prev_order   = prev.PrevOrderDate,

       recency_days = DATEDIFF(day, prev.PrevOrderDate, soh.OrderDate )

from Sales.SalesOrderHeader as soh

    cross apply (   select MAX(prev.OrderDate) as PrevOrderDate

                    from Sales.SalesOrderHeader as prev

                    where prev.CustomerID = soh.CustomerID

                      and prev.SalesOrderID <> soh.SalesOrderID

                      and prev.OrderDate <= soh.OrderDate) prev

order by soh.CustomerID, recency_days

go


 


 


 


 

--

--  Common Table Expression

--


 

; with recency ( curr_order, prev_order, recency_days )

as (


 

    select curr_order   = soh2.OrderDate,

           prev_order   = soh3.OrderDate,

           recency_days = DATEDIFF( day, soh3.OrderDate, soh2.OrderDate )

    from Sales.SalesOrderHeader soh2

        left outer join Sales.SalesOrderHeader soh3

                on soh3.SalesOrderID = (    SELECT MAX( soh4.SalesOrderID )

                                            FROM Sales.SalesOrderHeader soh4

                                            WHERE soh4.CustomerID = soh2.CustomerID

                                              AND soh4.OrderDate <= soh2.OrderDate

                                              AND soh4.SalesOrderID <> soh2.SalesOrderID )

                                                  

    where soh2.CustomerID = 11091

    )

select  curr_order,

        prev_order,

        recency_days,

        average_recency = ( select AVG( recency_days )

                            from recency ),

        stddev_recency  = ( select STDEVP( recency_days )

                            from recency ),

        dist_within_1std= ( select COUNT(*)

                            from recency r

                                cross join ( select stddev_recency = STDEVP( recency_days )

                                             from recency ) as st

                            where r.recency_days between -stddev_recency and stddev_recency ),

        dist_within_2std= ( select COUNT(*)

                            from recency r

                                cross join ( select stddev_recency = STDEVP( recency_days )

                                             from recency ) as st

                            where r.recency_days between -stddev_recency * 2 and stddev_recency * 2 ),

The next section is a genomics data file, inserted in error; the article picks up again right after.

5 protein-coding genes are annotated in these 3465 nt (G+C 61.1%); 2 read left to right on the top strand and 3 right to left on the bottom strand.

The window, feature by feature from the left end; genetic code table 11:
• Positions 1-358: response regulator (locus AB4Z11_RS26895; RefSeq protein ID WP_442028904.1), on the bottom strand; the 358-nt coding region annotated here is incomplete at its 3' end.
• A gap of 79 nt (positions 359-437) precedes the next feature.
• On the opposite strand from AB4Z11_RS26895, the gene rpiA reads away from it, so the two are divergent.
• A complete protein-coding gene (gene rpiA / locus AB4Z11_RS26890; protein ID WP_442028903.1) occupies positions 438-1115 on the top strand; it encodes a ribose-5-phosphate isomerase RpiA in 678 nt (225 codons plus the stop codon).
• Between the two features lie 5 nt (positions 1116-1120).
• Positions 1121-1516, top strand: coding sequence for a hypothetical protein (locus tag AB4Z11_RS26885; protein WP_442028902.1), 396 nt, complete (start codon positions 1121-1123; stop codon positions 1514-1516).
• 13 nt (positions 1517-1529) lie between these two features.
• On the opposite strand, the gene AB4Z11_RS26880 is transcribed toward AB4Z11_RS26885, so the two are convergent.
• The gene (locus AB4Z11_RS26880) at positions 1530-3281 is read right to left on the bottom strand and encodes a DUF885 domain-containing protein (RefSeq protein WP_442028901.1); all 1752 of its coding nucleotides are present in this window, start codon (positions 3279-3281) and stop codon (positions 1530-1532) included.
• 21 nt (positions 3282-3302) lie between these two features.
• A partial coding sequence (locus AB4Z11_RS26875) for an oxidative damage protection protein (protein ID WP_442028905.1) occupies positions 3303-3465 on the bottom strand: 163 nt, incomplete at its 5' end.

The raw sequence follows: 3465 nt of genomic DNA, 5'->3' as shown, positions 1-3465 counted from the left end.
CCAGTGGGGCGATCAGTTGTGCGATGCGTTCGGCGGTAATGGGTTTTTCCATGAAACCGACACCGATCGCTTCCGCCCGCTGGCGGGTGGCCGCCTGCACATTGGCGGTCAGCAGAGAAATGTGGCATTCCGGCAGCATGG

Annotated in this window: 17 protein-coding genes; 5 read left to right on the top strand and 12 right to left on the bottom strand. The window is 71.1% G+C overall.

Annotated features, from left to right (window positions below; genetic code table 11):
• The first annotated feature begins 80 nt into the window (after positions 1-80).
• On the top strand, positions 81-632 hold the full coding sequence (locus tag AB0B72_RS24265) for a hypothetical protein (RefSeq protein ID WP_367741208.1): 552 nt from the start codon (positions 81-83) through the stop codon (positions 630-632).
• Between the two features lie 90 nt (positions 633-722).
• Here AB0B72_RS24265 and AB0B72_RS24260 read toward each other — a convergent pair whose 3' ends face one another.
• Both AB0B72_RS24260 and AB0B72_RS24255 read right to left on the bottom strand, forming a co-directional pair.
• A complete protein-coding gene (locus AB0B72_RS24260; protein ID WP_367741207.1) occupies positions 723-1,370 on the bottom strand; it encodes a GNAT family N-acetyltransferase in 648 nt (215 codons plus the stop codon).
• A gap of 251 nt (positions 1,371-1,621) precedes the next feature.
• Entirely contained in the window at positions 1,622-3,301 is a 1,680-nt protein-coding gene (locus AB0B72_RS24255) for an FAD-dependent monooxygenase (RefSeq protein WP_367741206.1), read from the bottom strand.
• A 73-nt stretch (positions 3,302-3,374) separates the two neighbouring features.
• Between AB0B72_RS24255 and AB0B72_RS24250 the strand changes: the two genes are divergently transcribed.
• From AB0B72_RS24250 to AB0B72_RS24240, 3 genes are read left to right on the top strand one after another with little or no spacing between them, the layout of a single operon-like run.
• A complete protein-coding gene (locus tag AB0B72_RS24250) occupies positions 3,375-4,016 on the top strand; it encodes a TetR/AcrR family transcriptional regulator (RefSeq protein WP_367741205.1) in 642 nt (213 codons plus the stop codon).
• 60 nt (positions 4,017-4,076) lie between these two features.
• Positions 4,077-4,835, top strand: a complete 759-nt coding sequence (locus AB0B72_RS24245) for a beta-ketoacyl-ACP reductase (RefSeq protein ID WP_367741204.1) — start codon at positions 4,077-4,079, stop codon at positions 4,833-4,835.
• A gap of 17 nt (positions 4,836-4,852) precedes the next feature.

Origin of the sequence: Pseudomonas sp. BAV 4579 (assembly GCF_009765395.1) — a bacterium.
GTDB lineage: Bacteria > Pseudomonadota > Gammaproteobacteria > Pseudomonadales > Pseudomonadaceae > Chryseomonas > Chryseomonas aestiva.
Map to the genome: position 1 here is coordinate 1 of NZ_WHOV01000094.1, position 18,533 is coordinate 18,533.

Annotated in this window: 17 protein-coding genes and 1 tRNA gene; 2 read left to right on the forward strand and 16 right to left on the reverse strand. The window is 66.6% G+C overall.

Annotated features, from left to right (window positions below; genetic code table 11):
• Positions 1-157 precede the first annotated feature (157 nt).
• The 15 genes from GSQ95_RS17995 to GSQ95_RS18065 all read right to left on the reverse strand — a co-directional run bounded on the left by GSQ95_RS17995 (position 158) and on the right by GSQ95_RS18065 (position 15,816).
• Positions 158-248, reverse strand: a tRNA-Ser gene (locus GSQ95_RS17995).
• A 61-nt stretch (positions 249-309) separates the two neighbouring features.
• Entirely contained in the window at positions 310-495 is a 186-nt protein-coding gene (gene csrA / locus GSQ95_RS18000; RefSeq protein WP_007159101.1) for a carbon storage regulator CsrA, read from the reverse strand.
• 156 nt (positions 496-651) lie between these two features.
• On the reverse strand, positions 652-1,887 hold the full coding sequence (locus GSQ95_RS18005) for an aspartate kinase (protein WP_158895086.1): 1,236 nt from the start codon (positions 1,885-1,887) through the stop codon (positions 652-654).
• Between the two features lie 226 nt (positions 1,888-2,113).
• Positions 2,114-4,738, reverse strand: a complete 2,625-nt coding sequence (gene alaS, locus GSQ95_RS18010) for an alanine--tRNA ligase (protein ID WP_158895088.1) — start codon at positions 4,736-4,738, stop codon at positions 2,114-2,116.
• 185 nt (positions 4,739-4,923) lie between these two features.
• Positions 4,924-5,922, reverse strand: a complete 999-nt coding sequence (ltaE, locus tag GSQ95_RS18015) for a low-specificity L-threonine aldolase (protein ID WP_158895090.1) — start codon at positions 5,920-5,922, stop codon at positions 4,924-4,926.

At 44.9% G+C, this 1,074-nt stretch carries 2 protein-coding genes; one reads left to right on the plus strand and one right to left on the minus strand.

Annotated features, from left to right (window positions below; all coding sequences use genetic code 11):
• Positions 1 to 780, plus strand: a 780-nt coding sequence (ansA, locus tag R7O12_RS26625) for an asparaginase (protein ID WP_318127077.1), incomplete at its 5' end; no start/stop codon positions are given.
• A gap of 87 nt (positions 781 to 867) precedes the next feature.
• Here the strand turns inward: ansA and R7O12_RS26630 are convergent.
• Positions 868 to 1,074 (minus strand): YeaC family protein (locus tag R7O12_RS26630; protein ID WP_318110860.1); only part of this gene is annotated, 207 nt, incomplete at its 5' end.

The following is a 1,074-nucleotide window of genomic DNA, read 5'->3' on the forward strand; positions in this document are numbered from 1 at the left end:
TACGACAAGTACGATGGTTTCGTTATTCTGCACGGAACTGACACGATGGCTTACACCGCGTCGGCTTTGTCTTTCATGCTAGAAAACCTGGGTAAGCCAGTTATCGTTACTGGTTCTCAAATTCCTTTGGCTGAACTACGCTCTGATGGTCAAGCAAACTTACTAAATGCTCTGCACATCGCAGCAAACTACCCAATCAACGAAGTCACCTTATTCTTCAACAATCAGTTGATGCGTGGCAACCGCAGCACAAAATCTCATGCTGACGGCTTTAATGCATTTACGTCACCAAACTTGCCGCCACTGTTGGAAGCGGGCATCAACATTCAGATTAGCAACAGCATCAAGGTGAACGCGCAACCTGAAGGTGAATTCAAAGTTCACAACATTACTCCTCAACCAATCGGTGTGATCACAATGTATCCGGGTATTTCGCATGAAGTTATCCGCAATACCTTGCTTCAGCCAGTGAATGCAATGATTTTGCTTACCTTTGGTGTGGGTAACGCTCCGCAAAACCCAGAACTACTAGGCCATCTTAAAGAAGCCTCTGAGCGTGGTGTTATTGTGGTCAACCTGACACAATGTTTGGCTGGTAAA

dist_over_2std=   ( select COUNT(*)

                            from recency r

                                cross join ( select stddev_recency = STDEVP( recency_days )

                                             from recency ) as st

                            where r.recency_days < -stddev_recency * 2

                               or r.recency_days > stddev_recency * 2 ),

        population_Size=  ( select COUNT(*)

                            from recency )

from recency

order by curr_order


 


 


 


 


 


 


 


 

--

--  Pulling the data for the recency frequency analysis

--


 

; with soh_rn

          as   (

       select CustomerID,

               OrderDate,

               SubTotal,

               rn = row_number() over(order by CustomerID, OrderDate, SalesOrderID)

       from Sales.SalesOrderHeader


 

     )

 , recency ( CustomerID, curr_order, prev_order, recency_days, SubTotal, rn )

          as (


 

     select s1.CustomerID,

             curr_order   = s1.OrderDate,

             prev_order   = s2.OrderDate,

             recency_days = DATEDIFF( day, s2.OrderDate, s1.OrderDate ),

             s1.subTotal,

             s1.rn

       from soh_rn as s1

          left outer join soh_rn as s2

            on s1.CustomerID = s2.CustomerID

            and s1.rn = s2.rn + 1 )


 

select  c1.*,

          median = AVG( cast( case when population_size % 2 = 0 then

                        case when position_in_dataset between population_size / 2     --   even number - average the middle two

                                                      and ( population_size / 2 ) + 1 then c1.recency_days else null end

                                 else case when position_in_dataset = ( population_size / 2 ) + 1 then c1.recency_days else null end       --     odd number - take the middle

                            end as decimal( 28, 5 ) ) )

                           

                                      OVER( PARTITION BY c1.CustomerID )

into #t

from (   

    select  r.CustomerID,

            curr_order,

            prev_order,

            recency_days,

            population_size = COUNT(recency_days) OVER( PARTITION BY r.CustomerID ),

            position_in_dataset = ROW_NUMBER() OVER( PARTITION BY r.CustomerID ORDER BY recency_days),

            average_recency = AVG( cast( recency_days as decimal( 28, 5 ) ) ) OVER( PARTITION BY r.CustomerID ),

            stddev_recency  = STDEV( recency_days ) OVER( PARTITION BY r.CustomerID ),

            SubTotal,

            rn

    from recency r

    ) as c1


 


 

--

--   Frequency worked out...

--


 

select *

from #t

where CustomerID = 11176

order by position_in_dataset

order by CustomerID

       , curr_order desc

      

select customerid from #t group by CustomerID order by COUNT(*) desc      


 

--